Many companies have been hesitant to replace traditional destructive-test methodologies with automated eddy current testing in their manufacturing process. For KBI, the partnership with Criterion NDT and the investment made in eddy current technology has paid off in warranty, testing and scrap cost savings. It has also enhanced the quality reputation of KBI as a world-class automotive wheel-bearing supplier. IH
For more information: Bablu Ratnaparkhi is a Sr. Metallurgist at KBI Bearings and can be contacted at firstname.lastname@example.org. For more information on KBI, visit their website at www.kbibearing.com/website. Joe Jessop is the president of Criterion NDT and can be contacted at email@example.com. For more information on Criterion NDT visit their website at www.criterionndt.com. Dan DeVries is a senior marketing consultant with Wild Horse Strategies and can be contacted at firstname.lastname@example.org. For more information on Wild Horse Strategies visit www.wildhorsestrategies.com.
Additional related information may be found by searching for these (and other) key words/terms via BNP Media search at www.industrialheating.com: eddy current, electromagnetic field, crack detection, induction heating, Rockwell hardness, microstructure
SIDEBAR: Eddy Current Verification of Heat-Treat Processes: Pros and Cons
- Allows 100% testing of components – Modern eddy current instruments have industrial I/O and are made to work with material-handling stations. Because it is a clean non-destructive test, all tested parts can be used.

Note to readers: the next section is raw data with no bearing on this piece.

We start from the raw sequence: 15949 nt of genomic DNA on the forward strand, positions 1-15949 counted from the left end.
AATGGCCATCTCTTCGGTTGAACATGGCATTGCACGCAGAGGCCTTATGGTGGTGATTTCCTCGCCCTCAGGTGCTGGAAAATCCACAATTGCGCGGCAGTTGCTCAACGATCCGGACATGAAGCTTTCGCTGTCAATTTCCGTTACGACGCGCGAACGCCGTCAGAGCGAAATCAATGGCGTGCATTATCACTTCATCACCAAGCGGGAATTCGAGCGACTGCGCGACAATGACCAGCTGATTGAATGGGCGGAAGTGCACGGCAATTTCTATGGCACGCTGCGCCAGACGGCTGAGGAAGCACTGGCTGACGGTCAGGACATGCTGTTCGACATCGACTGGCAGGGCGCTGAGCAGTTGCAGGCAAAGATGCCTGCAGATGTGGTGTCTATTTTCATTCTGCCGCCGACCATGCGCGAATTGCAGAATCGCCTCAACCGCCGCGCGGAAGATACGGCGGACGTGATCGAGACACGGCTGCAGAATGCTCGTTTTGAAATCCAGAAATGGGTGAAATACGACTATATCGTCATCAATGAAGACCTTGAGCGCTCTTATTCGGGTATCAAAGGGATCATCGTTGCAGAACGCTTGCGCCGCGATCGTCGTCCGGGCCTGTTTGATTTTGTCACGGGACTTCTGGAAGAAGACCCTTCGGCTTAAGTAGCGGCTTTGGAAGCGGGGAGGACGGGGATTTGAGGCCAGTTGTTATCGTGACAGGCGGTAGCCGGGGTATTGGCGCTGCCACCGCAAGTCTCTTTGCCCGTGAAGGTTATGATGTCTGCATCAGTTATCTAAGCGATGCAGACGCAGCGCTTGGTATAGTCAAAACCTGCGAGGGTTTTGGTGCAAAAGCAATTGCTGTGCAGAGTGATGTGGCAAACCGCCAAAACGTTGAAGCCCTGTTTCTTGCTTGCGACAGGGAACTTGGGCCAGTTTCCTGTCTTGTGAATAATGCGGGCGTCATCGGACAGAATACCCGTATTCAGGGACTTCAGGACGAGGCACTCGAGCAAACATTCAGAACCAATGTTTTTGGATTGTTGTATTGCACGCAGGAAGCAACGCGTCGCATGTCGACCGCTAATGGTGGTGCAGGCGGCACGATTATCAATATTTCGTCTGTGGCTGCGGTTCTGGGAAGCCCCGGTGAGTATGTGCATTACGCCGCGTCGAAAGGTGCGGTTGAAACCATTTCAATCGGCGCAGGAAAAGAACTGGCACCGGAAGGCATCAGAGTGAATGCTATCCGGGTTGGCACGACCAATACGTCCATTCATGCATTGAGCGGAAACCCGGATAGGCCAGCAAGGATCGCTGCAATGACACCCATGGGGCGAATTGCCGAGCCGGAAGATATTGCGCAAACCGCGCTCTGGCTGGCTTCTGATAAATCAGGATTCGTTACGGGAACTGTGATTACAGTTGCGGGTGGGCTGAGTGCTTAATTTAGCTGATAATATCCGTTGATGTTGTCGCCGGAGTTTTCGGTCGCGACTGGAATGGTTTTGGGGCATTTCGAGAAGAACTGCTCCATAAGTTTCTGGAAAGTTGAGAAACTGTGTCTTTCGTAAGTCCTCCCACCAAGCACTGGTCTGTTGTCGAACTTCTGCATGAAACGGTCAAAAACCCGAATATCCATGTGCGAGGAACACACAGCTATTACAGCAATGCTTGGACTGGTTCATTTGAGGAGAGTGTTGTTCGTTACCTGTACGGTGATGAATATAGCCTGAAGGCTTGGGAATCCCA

- Fast – Testing a component like a spindle takes between one and six seconds including material-handling time. Small parts can be tested at 100 parts per minute or more.
- Test multiple areas on a single part – Modern eddy current instruments can test up to eight areas simultaneously.
- Test for multiple anomalies – Because eddy current tests at the microstructure level, it identifies parts that have material structure defects as well as heat-treat process defects. A properly designed eddy current test can identify variations including missing heat treat, shallow case, delayed quench, short quench, air cooled and misplaced case.
- Reduce scrap costs – By having a testing system in-line, process issues can be immediately identified and addressed.
- Reduce warranty costs – With 100% testing, you only ship good components. An automated eddy current system removes the subjectivity of human error.
- Eddy current is a test relative to a known-good condition. Periodic mechanical sample testing still needs to be done but at a greatly reduced sampling rate.
- It cannot give you an absolute reading like a Rockwell hardness test.
- A set of known-good and bad “master samples” must be made.
- A gauge or quality technician should “null” the instrument on a good part once per shift. This is superior to an “auto-null” procedure.
- A high initial purchase price of the eddy current instrument, probe and material-handling station. This is quickly offset by the savings in warranty, scrap and destructive-testing costs.